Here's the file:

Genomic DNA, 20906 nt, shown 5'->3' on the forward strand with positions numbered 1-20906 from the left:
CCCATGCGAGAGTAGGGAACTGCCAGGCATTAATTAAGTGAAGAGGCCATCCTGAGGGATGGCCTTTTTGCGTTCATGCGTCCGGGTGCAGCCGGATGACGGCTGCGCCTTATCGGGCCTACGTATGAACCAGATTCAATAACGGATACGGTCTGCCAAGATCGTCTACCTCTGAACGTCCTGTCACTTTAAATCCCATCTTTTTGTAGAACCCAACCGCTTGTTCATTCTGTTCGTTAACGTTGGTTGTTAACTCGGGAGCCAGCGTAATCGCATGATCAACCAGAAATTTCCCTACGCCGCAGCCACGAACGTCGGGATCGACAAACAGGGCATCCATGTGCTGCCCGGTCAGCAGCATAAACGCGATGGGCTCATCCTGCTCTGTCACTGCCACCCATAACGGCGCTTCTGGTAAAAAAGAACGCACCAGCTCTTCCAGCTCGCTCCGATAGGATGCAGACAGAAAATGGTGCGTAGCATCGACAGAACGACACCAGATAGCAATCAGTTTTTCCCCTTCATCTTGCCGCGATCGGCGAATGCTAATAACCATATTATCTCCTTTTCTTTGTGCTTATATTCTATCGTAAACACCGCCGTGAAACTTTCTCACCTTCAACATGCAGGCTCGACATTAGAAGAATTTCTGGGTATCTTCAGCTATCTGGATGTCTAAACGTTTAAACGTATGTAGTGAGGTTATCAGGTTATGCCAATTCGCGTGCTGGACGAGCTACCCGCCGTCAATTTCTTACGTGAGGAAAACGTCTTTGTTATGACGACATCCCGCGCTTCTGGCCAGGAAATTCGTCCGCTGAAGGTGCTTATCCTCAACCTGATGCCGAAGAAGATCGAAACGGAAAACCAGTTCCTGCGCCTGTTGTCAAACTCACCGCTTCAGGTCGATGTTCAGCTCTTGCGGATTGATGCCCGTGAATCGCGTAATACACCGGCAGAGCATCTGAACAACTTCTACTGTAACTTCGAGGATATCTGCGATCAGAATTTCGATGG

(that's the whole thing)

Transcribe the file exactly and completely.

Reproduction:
Genomic DNA, 20906 nt, shown 5'->3' on the forward strand with positions numbered 1-20906 from the left:
CCCATGCGAGAGTAGGGAACTGCCAGGCATTAATTAAGTGAAGAGGCCATCCTGAGGGATGGCCTTTTTGCGTTCATGCGTCCGGGTGCAGCCGGATGACGGCTGCGCCTTATCGGGCCTACGTATGAACCAGATTCAATAACGGATACGGTCTGCCAAGATCGTCTACCTCTGAACGTCCTGTCACTTTAAATCCCATCTTTTTGTAGAACCCAACCGCTTGTTCATTCTGTTCGTTAACGTTGGTTGTTAACTCGGGAGCCAGCGTAATCGCATGATCAACCAGAAATTTCCCTACGCCGCAGCCACGAACGTCGGGATCGACAAACAGGGCATCCATGTGCTGCCCGGTCAGCAGCATAAACGCGATGGGCTCATCCTGCTCTGTCACTGCCACCCATAACGGCGCTTCTGGTAAAAAAGAACGCACCAGCTCTTCCAGCTCGCTCCGATAGGATGCAGACAGAAAATGGTGCGTAGCATCGACAGAACGACACCAGATAGCAATCAGTTTTTCCCCTTCATCTTGCCGCGATCGGCGAATGCTAATAACCATATTATCTCCTTTTCTTTGTGCTTATATTCTATCGTAAACACCGCCGTGAAACTTTCTCACCTTCAACATGCAGGCTCGACATTAGAAGAATTTCTGGGTATCTTCAGCTATCTGGATGTCTAAACGTTTAAACGTATGTAGTGAGGTTATCAGGTTATGCCAATTCGCGTGCTGGACGAGCTACCCGCCGTCAATTTCTTACGTGAGGAAAACGTCTTTGTTATGACGACATCCCGCGCTTCTGGCCAGGAAATTCGTCCGCTGAAGGTGCTTATCCTCAACCTGATGCCGAAGAAGATCGAAACGGAAAACCAGTTCCTGCGCCTGTTGTCAAACTCACCGCTTCAGGTCGATGTTCAGCTCTTGCGGATTGATGCCCGTGAATCGCGTAATACACCGGCAGAGCATCTGAACAACTTCTACTGTAACTTCGAGGATATCTGCGATCAGAATTTCGATGG